Senators question DOJ’s tracking of license plates

The top members of the Senate Judiciary Committee on Wednesday asked the Justice Department to provide more information about a program that allows officials to track millions of vehicles around the country.

“We appreciate that all of these new technologies are potentially useful law enforcement tools,” Judiciary Chairman Sen. Chuck GrassleyChuck GrassleyGrassley: Iowa can't afford to be 'babysitting' unaccompanied minors Anti-Asian hate crimes bill overcomes first Senate hurdle On The Money: Senate confirms Gensler to lead SEC | Senate GOP to face off over earmarks next week | Top Republican on House tax panel to retire MORE (R-Iowa) and ranking member Sen. Patrick LeahyPatrick Joseph LeahyCongress brings back corrupt, costly, and inequitably earmarks Biden sparks bipartisan backlash on Afghanistan withdrawal  Senate GOP opens door to earmarks MORE (D-Vt.) said in a letter to Attorney General Eric HolderEric Himpton HolderHolder, Yates lead letter backing Biden pick for Civil Rights Division at DOJ Senate panel dukes it out over voting rights Progressive groups announce M voting rights effort MORE.

“But we remain concerned that government programs that track citizens’ movements, see inside homes, and collect data from the phones of innocent Americans raise serious privacy concerns.”

They asked that the Judiciary Committee be briefed on the program by February 13.


The Drug Enforcement Agency (DEA) has said that they track vehicles around the U.S.-Mexico border in connection with drug trafficking investigations. On Monday, the Wall Street Journal reported that that system had been expanded around the country and was being used in cases unrelated to the drug trade.

The database of license plates can be accessed by state and local law enforcement agencies.

Grassley and Leahy said they were especially concerned about the potential use of the database to track motorists and target them for so-called asset forfeiture — which allows law enforcement agencies to keep property they seize, sometimes without charging the owner with a crime.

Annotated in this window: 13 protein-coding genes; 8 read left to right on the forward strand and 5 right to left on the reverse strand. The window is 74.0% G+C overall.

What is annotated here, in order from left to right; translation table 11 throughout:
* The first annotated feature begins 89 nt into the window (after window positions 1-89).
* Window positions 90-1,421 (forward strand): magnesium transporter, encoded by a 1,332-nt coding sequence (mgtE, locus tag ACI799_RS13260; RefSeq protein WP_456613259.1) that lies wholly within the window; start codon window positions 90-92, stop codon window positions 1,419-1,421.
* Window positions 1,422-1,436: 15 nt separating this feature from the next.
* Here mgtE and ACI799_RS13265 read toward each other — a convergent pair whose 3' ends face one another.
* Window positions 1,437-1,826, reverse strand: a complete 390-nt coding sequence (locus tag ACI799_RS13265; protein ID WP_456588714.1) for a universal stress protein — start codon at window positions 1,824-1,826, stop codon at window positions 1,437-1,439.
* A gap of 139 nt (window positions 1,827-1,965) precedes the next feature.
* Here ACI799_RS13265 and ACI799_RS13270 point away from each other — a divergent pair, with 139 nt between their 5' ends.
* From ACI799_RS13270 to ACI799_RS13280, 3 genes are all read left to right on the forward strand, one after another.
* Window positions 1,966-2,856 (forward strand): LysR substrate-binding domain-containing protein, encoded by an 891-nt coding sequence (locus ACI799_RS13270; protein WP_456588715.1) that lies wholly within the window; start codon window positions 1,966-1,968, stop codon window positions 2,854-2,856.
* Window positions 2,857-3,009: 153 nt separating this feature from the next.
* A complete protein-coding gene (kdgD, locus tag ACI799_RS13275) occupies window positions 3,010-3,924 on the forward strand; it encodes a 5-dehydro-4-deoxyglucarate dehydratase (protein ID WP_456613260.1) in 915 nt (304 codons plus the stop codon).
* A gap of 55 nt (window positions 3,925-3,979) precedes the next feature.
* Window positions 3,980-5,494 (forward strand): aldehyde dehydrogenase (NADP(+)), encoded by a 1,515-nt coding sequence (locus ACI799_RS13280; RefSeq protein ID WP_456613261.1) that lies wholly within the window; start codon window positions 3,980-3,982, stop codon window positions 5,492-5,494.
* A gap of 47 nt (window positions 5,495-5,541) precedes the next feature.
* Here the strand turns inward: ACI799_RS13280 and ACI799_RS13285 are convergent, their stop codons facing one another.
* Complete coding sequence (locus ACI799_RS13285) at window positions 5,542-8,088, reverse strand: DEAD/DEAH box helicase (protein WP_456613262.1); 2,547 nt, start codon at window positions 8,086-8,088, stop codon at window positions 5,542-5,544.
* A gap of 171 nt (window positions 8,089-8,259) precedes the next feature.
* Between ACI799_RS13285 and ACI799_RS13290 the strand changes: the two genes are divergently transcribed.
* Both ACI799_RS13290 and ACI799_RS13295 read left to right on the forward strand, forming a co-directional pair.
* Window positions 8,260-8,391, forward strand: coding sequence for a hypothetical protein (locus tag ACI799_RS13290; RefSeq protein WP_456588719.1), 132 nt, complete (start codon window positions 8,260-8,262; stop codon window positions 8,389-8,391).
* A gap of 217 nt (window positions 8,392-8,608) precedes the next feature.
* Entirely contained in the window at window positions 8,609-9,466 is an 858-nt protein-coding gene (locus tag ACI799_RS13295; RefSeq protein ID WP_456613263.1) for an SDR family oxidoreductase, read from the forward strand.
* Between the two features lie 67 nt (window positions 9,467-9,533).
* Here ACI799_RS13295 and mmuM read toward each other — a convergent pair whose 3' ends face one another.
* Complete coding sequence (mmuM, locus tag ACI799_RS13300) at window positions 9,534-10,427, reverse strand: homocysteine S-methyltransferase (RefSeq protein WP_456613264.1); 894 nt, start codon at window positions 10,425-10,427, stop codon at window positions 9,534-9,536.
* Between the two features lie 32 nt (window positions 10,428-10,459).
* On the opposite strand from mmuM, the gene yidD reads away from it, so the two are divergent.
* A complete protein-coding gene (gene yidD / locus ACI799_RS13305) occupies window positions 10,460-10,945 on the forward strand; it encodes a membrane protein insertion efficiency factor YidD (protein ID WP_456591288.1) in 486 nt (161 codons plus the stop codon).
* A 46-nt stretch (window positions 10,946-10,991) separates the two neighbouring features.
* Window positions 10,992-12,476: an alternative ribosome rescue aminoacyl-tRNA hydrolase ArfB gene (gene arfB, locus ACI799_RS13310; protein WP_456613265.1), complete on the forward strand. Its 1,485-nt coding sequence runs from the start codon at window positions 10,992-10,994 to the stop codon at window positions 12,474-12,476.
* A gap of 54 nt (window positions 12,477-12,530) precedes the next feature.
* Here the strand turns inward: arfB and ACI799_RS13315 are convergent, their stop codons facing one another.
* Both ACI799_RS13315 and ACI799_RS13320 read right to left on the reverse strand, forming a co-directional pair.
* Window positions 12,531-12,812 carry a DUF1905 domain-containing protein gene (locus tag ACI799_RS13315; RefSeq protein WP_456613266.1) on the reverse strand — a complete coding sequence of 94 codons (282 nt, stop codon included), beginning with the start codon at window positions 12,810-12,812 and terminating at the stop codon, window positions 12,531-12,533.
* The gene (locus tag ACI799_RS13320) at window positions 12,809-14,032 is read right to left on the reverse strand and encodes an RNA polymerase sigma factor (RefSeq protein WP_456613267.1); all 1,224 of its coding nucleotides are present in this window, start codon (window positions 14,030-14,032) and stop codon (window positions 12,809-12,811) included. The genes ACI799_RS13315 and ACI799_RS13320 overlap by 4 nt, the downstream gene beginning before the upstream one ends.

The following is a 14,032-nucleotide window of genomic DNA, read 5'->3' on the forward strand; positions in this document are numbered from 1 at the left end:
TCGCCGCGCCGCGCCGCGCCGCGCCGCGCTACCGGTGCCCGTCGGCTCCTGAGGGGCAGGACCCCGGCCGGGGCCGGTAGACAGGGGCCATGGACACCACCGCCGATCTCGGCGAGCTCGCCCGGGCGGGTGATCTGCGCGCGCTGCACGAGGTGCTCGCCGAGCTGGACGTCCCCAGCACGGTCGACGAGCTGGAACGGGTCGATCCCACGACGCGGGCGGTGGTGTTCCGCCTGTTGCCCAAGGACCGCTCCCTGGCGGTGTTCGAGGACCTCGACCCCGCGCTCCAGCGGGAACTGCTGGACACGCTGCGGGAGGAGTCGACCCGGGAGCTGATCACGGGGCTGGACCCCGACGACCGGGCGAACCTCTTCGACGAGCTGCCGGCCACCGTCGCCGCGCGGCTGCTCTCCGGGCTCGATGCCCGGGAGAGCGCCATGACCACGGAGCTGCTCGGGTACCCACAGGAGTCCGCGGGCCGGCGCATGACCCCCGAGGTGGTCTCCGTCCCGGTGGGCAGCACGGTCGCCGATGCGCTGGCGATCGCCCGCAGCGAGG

“Federal asset forfeiture programs have been the subject of recent controversy and we believe that greater transparency and oversight of civil asset forfeiture is needed,” they said in the letter. “Any program that is dedicated to expanding the Justice Department’s forfeiture efforts requires similar oversight and accountability.”

Asset forfeiture was developed to fight drug crimes, but critics say that agencies around the country abuse the tactic to turn a profit.

Grassley, who as chairman will hold sway over what criminal justice legislation gets a vote this year, has said that asset forfeiture reform is a likely area for bipartisan action.

Sen. Rand PaulRandal (Rand) Howard PaulThe Hill's Morning Report - Presented by Tax March - CDC in limbo on J&J vax verdict; Rep. Brady retiring Anti-Asian hate crimes bill overcomes first Senate hurdle Fauci on Tucker Carlson vaccine comments: 'Typical crazy conspiracy theory' MORE (R-Ky.) on Tuesday revived legislation that would significantly curtail the federal government’s authority to aid states in seizing assets.

The letter from Grassley and Leahy is only the latest to come out of the Judiciary Committee taking issue with police tactics.

They senators have also raised concerns about the use of radar technology to see inside of residences and about technology that helps law enforcement collect data from cell phones.